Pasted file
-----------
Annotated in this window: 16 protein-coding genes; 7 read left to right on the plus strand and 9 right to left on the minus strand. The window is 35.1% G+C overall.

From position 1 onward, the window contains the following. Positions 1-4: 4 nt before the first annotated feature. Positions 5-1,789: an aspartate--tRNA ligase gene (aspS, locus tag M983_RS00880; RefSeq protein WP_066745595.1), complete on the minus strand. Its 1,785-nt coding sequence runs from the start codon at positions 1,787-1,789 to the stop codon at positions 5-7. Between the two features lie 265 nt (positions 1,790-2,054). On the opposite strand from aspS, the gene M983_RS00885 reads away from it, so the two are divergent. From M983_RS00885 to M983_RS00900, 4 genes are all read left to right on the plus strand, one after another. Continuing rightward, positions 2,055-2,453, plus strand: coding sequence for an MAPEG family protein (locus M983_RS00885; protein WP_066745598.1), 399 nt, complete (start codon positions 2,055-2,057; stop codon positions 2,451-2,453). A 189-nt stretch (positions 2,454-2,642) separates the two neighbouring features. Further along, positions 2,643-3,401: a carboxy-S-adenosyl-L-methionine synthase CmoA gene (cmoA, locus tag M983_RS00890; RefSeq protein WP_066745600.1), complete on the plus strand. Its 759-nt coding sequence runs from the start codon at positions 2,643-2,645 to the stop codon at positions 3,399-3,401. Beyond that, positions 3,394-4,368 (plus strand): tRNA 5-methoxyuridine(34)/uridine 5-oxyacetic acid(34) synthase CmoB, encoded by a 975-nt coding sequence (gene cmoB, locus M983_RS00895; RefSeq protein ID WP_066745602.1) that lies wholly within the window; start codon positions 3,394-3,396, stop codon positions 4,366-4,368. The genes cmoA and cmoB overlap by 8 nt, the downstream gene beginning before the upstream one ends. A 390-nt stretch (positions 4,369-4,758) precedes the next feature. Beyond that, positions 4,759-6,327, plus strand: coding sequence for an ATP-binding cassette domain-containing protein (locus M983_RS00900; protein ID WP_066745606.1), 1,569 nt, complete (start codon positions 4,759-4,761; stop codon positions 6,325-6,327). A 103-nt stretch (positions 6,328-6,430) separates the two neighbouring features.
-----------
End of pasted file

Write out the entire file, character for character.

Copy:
Annotated in this window: 16 protein-coding genes; 7 read left to right on the plus strand and 9 right to left on the minus strand. The window is 35.1% G+C overall.

From position 1 onward, the window contains the following. Positions 1-4: 4 nt before the first annotated feature. Positions 5-1,789: an aspartate--tRNA ligase gene (aspS, locus tag M983_RS00880; RefSeq protein WP_066745595.1), complete on the minus strand. Its 1,785-nt coding sequence runs from the start codon at positions 1,787-1,789 to the stop codon at positions 5-7. Between the two features lie 265 nt (positions 1,790-2,054). On the opposite strand from aspS, the gene M983_RS00885 reads away from it, so the two are divergent. From M983_RS00885 to M983_RS00900, 4 genes are all read left to right on the plus strand, one after another. Continuing rightward, positions 2,055-2,453, plus strand: coding sequence for an MAPEG family protein (locus M983_RS00885; protein WP_066745598.1), 399 nt, complete (start codon positions 2,055-2,057; stop codon positions 2,451-2,453). A 189-nt stretch (positions 2,454-2,642) separates the two neighbouring features. Further along, positions 2,643-3,401: a carboxy-S-adenosyl-L-methionine synthase CmoA gene (cmoA, locus tag M983_RS00890; RefSeq protein WP_066745600.1), complete on the plus strand. Its 759-nt coding sequence runs from the start codon at positions 2,643-2,645 to the stop codon at positions 3,399-3,401. Beyond that, positions 3,394-4,368 (plus strand): tRNA 5-methoxyuridine(34)/uridine 5-oxyacetic acid(34) synthase CmoB, encoded by a 975-nt coding sequence (gene cmoB, locus M983_RS00895; RefSeq protein ID WP_066745602.1) that lies wholly within the window; start codon positions 3,394-3,396, stop codon positions 4,366-4,368. The genes cmoA and cmoB overlap by 8 nt, the downstream gene beginning before the upstream one ends. A 390-nt stretch (positions 4,369-4,758) precedes the next feature. Beyond that, positions 4,759-6,327, plus strand: coding sequence for an ATP-binding cassette domain-containing protein (locus M983_RS00900; protein ID WP_066745606.1), 1,569 nt, complete (start codon positions 4,759-4,761; stop codon positions 6,325-6,327). A 103-nt stretch (positions 6,328-6,430) separates the two neighbouring features.